Yesterday, the Orange County Register announced that their newish owner, Aaron Kushner, had decided to sell off the Colorado Springs Gazette, which for years was the second-largest paper owned Freedom Communications, the former parent company of the Reg founded by libertarian crank R.C. Hoiles. Since there's no institutional knowledge left at the paper, the accompanying story didn't mention at all the importance of the Gazette to the history of the Register, and to the history of the modern-day libertarian movement of which Hoiles and his rag were so influential for so long--but no longer.
Old Man Hoiles bought the then-Colorado Springs Gazette-Telegraph in 1946 as part of his expansion plans, but he quickly made the Gazette into a laboratory of libertarian thinking, thinking he'd then export to SanTana, Orange County, and the rest of the United States. He began by hiring Robert LeFevre to pen editorials for his Colorado Springs fishwrap. LeFevre's free-market, free-thinking rants quickly earned him a following, and he used the notoriety to create the Freedom School in 1956 to teach the world the philosophy of Freedom Communications. The school (and its subsequent spinoff, Rampart College) were founded in part by donations from R.C. and his son (and Gazette publisher) Harry Hoiles, and RC would eventually force all of his papers' editors and more than a few writers to undergo indoctrination at the Freedom School.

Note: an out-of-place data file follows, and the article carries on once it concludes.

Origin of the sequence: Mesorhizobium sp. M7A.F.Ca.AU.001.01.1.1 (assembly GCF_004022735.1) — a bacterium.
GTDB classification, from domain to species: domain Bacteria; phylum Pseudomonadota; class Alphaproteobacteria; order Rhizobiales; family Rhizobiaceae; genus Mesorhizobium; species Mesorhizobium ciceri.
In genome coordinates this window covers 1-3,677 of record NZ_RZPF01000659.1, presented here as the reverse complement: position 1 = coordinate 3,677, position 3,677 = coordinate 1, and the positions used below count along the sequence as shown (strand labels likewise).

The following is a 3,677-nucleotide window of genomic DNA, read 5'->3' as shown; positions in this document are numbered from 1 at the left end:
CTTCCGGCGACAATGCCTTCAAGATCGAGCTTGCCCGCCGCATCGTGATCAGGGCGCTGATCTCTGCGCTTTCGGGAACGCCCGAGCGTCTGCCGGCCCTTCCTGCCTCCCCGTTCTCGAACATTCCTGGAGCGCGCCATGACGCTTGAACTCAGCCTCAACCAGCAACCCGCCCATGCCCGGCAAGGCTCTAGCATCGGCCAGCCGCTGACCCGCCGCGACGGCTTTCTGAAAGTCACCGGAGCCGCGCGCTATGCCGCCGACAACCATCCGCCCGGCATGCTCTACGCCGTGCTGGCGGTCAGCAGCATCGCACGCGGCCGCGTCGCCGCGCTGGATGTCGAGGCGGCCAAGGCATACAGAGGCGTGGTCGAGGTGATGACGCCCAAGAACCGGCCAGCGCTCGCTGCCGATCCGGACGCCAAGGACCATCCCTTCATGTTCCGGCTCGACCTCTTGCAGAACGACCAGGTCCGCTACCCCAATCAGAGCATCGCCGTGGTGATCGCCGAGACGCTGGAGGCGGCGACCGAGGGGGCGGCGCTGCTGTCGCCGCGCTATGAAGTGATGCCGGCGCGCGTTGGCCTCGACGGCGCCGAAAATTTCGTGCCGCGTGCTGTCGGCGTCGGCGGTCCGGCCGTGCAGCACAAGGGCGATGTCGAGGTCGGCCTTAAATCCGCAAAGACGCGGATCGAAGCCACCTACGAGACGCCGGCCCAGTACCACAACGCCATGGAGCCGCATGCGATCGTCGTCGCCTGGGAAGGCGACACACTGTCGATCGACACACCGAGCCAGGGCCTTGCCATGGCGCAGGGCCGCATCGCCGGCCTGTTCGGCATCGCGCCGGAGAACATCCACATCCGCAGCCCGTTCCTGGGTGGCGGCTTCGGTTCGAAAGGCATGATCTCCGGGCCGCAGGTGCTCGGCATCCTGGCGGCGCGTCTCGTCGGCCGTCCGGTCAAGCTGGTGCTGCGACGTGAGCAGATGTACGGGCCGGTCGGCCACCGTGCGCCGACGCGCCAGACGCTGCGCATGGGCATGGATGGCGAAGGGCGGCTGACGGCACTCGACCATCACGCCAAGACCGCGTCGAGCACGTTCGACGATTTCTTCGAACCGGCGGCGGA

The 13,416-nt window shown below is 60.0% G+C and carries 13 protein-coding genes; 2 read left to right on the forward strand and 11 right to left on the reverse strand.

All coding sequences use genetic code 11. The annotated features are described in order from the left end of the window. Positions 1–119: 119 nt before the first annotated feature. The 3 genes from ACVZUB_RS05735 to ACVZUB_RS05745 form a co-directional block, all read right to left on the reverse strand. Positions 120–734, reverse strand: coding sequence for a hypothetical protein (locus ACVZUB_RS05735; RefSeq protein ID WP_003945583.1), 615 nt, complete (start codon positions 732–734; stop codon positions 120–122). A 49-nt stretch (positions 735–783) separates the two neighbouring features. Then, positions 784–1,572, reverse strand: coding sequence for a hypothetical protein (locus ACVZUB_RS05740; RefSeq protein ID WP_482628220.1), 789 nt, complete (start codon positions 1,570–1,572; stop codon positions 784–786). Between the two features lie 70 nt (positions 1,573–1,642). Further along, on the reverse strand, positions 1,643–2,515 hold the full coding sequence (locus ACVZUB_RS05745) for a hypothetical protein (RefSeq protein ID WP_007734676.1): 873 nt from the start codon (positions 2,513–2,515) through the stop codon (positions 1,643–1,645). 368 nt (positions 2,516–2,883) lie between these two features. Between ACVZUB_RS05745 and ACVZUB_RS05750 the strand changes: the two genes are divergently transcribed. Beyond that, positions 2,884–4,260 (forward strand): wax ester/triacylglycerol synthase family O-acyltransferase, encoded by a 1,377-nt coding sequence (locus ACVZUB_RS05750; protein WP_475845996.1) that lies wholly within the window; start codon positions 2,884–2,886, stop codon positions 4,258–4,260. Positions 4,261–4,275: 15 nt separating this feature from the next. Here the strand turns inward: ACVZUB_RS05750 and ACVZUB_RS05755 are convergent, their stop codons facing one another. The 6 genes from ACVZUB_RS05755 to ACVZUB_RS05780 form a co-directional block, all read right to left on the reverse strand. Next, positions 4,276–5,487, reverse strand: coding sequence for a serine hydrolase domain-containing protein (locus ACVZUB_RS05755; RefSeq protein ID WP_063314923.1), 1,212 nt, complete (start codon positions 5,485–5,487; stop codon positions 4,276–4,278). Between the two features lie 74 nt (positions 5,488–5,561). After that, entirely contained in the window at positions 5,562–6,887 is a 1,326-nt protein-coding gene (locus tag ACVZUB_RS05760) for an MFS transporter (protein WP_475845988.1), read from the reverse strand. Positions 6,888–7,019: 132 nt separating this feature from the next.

"Freedom School...served as a philosophical training ground for the Freedom Newspaper editorial staff, allowing the staff writers to better understand freedom philosophy," reads a 1986 remembrance of Hoiles. "They were all working for the same goals: increasing their circulation and an expansion of freedom thinking."
It was from this school that the Reg's notorious policy of referring to public education as "taxpayer-supported" emanated.
The Freedom School stayed in Colorado Springs until 1973, but the Gazette continued to play a large role in the Register's philosophy as late as the 1990s, when it served as the training ground for N. Christian Anderson III, the editor credited for remaking the Register into a somewhat readable paper during the 1980s; in his time at the Gazette, from 1994 until 1999, he served as publisher, a role he assumed at the end of last century on Grand Street.
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I'm sure Register editors and reporters are relieved that that part of the paper's past is long gone (don't worry Colorado Springs residents: another conservative lunatic, Phil Anschutz, is now your owner), but perhaps this whole-scale destruction of Hoiles' baby might roust the man from his grave. One can only hope...